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Wednesday, 15 October 2014

Surprising behaviour of metallic nanoparticles, "They wobble jelly like!"

The following report was brought to my  notice  by The Institute of Physics,UK (IOP) outreach team "Physics in Society"at the IOP. ( Phys.org Newsletter, Oct. 12, 2014).  A short summary follows:

A surprising phenomenon has been found in metal nanoparticles: They appear, from the outside, to be liquid droplets, wobbling and readily changing shape, while their interiors retain a perfectly stable crystal configuration. 

The results, published in the journal Nature Materials, come from a combination of laboratory analysis and computer modeling, by an international team that included researchers in China, Japan, and Pittsburgh, as well as at MIT.

                                          Credit: Yan Liang

More info & images may be found in NATURE MATERIALS | LETTER "Liquid-like pseudoelasticity of sub-10-nm crystalline ​silver particles" ,

  • Jun Sun,
  • Longbing He,
  • Yu-Chieh Lo,
  • Tao Xu,
  • Hengchang Bi,
  • Litao Sun,
  • Ze Zhang,
  • Scott X. Mao
  • Ju Li
  • Received 
    Accepted 
    Published online
    12 October 2014.

    The experiments were conducted at room temperature, with particles of pure silver less than 10 nanometers across—less than one-thousandth of the width of a human hair. But the results should apply to many different metals, says Li, senior author of the paper and the BEA Professor of Nuclear Science and Engineering.
    Silver has a relatively high melting point—962 degrees Celsius, or 1763 degrees Fahrenheit—so observation of any liquidlike behavior in its nanoparticles was "quite unexpected," Li says. Hints of the new phenomenon had been seen in earlier work with tin, which has a much lower melting point, he says.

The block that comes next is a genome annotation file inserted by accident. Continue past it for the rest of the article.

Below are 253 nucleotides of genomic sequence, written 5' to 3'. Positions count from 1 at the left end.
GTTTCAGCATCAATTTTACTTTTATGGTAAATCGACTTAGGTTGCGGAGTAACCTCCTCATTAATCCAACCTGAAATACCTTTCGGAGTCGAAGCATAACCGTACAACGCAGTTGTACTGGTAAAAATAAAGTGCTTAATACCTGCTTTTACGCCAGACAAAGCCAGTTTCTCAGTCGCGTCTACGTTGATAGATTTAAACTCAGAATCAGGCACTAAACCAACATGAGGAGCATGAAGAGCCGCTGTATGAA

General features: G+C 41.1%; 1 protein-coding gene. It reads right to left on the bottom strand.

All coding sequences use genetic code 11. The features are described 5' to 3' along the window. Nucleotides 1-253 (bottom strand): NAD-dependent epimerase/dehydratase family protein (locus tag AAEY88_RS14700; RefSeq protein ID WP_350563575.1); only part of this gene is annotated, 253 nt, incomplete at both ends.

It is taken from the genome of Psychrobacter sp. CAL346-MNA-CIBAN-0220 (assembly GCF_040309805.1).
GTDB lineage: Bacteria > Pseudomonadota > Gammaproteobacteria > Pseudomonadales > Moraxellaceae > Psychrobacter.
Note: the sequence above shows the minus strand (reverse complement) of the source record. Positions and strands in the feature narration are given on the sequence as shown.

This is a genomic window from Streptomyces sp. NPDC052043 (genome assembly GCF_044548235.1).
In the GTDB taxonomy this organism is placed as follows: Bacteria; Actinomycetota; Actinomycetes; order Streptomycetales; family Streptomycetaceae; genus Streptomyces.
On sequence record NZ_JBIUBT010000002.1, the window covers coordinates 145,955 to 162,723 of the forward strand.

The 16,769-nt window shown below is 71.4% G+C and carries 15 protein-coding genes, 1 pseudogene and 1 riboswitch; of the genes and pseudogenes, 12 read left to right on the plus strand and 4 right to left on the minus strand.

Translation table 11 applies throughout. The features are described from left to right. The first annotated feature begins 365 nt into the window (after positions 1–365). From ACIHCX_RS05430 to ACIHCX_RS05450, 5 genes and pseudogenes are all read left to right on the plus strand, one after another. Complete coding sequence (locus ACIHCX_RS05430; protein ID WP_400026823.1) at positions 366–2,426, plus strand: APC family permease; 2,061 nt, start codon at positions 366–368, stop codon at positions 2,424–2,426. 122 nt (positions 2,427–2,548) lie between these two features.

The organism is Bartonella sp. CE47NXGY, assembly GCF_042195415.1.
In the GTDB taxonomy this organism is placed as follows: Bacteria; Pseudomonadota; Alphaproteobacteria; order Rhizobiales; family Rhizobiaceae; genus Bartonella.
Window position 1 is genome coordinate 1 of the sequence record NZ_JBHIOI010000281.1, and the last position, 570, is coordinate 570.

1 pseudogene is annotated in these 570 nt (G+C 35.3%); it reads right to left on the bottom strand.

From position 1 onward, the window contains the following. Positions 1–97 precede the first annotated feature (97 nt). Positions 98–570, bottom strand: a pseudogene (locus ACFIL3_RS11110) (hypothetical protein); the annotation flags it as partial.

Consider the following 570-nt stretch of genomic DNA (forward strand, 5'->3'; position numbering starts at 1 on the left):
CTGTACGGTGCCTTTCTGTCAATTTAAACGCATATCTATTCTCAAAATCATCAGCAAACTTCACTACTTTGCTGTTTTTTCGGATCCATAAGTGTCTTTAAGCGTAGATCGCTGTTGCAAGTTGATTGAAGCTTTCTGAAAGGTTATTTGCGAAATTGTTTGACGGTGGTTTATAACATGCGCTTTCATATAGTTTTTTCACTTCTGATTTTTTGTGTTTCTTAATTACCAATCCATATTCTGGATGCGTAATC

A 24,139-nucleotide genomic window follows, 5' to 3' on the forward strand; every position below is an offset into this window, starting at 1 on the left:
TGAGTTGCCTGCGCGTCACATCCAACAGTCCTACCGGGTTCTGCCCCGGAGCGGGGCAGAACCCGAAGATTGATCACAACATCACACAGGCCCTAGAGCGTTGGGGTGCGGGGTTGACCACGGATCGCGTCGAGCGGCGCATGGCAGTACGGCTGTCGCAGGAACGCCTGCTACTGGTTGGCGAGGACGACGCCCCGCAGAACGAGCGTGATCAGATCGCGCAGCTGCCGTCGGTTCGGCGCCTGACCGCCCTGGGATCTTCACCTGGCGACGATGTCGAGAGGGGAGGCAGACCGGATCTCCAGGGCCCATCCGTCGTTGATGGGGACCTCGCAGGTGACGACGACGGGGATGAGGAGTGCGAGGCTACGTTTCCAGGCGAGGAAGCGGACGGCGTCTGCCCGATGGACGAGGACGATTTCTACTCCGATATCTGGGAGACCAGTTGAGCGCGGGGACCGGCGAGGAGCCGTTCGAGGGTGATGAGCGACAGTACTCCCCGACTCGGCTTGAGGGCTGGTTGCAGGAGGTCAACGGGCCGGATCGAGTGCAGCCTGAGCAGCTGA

The use of nanoparticles in applications ranging from electronics to pharmaceuticals is a lively area of research; generally, Li says, these researchers "want to form shapes, and they want these shapes to be stable, in many cases over a period of years." So the discovery of these deformations reveals a potentially serious barrier to many such applications: For example, if gold or silver nanoligaments are used in electronic circuits, these deformations could quickly cause electrical connections to fail.

    The researchers' detailed imaging with a  and atomistic modeling revealed that while the exterior of the  appears to move like a liquid, only the outermost layers—one or two atoms thick—actually move at any given time. As these outer layers of atoms move across the surface and redeposit elsewhere, they give the impression of much greater movement—but inside each particle, the atoms stay perfectly lined up, like bricks in a wall.

    "The interior is crystalline, so the only mobile atoms are the first one or two monolayers," Li says. "Everywhere except the first two layers is crystalline."
    By contrast, if the droplets were to melt to a liquid state, the orderliness of the crystal structure would be eliminated entirely
    Technically, the particles' deformation is pseudoelastic, meaning that the material returns to its original shape after the stresses are removed—like a squeezed rubber ball—as opposed to plasticity, as in a deformable lump of clay that retains a new shape.
    The phenomenon of plasticity by interfacial diffusion was first proposed by Robert L. Coble, a professor of ceramic engineering at MIT, and is known as "Coble creep." "What we saw is aptly called Coble pseudoelasticity," Li says.
    Now that the phenomenon has been understood, researchers working on nanocircuits or other nanodevices can quite easily compensate for it, Li says. If the nanoparticles are protected by even a vanishingly thin layer of oxide, the liquid-like behaviour is almost completely eliminated, making stable circuits possible.

    REFS:
    Unexpected finding shows nanoparticles keep their internal crystal structure while flexing like droplets




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